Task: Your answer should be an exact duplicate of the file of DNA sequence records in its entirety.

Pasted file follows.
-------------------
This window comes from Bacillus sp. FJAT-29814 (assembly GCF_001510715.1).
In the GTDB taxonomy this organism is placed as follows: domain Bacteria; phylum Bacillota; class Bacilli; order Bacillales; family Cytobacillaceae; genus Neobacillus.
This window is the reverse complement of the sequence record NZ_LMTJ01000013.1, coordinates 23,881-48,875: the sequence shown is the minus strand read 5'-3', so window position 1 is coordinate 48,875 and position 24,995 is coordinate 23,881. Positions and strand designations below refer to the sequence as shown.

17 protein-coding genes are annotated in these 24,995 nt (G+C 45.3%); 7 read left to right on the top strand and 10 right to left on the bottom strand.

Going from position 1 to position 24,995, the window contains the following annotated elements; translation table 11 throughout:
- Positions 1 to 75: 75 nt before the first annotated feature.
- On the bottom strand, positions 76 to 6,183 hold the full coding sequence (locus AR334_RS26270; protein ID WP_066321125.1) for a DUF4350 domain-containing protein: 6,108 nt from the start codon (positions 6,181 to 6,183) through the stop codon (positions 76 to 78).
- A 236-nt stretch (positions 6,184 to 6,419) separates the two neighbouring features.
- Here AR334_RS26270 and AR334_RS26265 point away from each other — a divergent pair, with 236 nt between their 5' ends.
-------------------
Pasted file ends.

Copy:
This window comes from Bacillus sp. FJAT-29814 (assembly GCF_001510715.1).
In the GTDB taxonomy this organism is placed as follows: domain Bacteria; phylum Bacillota; class Bacilli; order Bacillales; family Cytobacillaceae; genus Neobacillus.
This window is the reverse complement of the sequence record NZ_LMTJ01000013.1, coordinates 23,881-48,875: the sequence shown is the minus strand read 5'-3', so window position 1 is coordinate 48,875 and position 24,995 is coordinate 23,881. Positions and strand designations below refer to the sequence as shown.

17 protein-coding genes are annotated in these 24,995 nt (G+C 45.3%); 7 read left to right on the top strand and 10 right to left on the bottom strand.

Going from position 1 to position 24,995, the window contains the following annotated elements; translation table 11 throughout:
- Positions 1 to 75: 75 nt before the first annotated feature.
- On the bottom strand, positions 76 to 6,183 hold the full coding sequence (locus AR334_RS26270; protein ID WP_066321125.1) for a DUF4350 domain-containing protein: 6,108 nt from the start codon (positions 6,181 to 6,183) through the stop codon (positions 76 to 78).
- A 236-nt stretch (positions 6,184 to 6,419) separates the two neighbouring features.
- Here AR334_RS26270 and AR334_RS26265 point away from each other — a divergent pair, with 236 nt between their 5' ends.